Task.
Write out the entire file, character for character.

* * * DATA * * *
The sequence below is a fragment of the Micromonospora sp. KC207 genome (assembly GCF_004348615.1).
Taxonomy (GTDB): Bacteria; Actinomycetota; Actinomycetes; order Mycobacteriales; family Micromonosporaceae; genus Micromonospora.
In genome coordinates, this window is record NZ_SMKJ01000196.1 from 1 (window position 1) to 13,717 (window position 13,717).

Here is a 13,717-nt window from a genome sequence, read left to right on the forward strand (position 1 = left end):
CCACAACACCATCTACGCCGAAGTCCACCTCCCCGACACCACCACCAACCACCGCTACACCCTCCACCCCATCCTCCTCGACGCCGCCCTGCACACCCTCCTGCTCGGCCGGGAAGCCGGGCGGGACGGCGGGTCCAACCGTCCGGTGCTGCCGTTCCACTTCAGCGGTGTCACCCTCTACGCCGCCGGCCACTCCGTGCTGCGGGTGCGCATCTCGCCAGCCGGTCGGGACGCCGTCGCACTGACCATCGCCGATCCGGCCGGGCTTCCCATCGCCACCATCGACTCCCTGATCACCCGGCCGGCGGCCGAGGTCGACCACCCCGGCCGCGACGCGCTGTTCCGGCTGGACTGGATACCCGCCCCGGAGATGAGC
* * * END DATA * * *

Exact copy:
The sequence below is a fragment of the Micromonospora sp. KC207 genome (assembly GCF_004348615.1).
Taxonomy (GTDB): Bacteria; Actinomycetota; Actinomycetes; order Mycobacteriales; family Micromonosporaceae; genus Micromonospora.
In genome coordinates, this window is record NZ_SMKJ01000196.1 from 1 (window position 1) to 13,717 (window position 13,717).

Here is a 13,717-nt window from a genome sequence, read left to right on the forward strand (position 1 = left end):
CCACAACACCATCTACGCCGAAGTCCACCTCCCCGACACCACCACCAACCACCGCTACACCCTCCACCCCATCCTCCTCGACGCCGCCCTGCACACCCTCCTGCTCGGCCGGGAAGCCGGGCGGGACGGCGGGTCCAACCGTCCGGTGCTGCCGTTCCACTTCAGCGGTGTCACCCTCTACGCCGCCGGCCACTCCGTGCTGCGGGTGCGCATCTCGCCAGCCGGTCGGGACGCCGTCGCACTGACCATCGCCGATCCGGCCGGGCTTCCCATCGCCACCATCGACTCCCTGATCACCCGGCCGGCGGCCGAGGTCGACCACCCCGGCCGCGACGCGCTGTTCCGGCTGGACTGGATACCCGCCCCGGAGATGAGC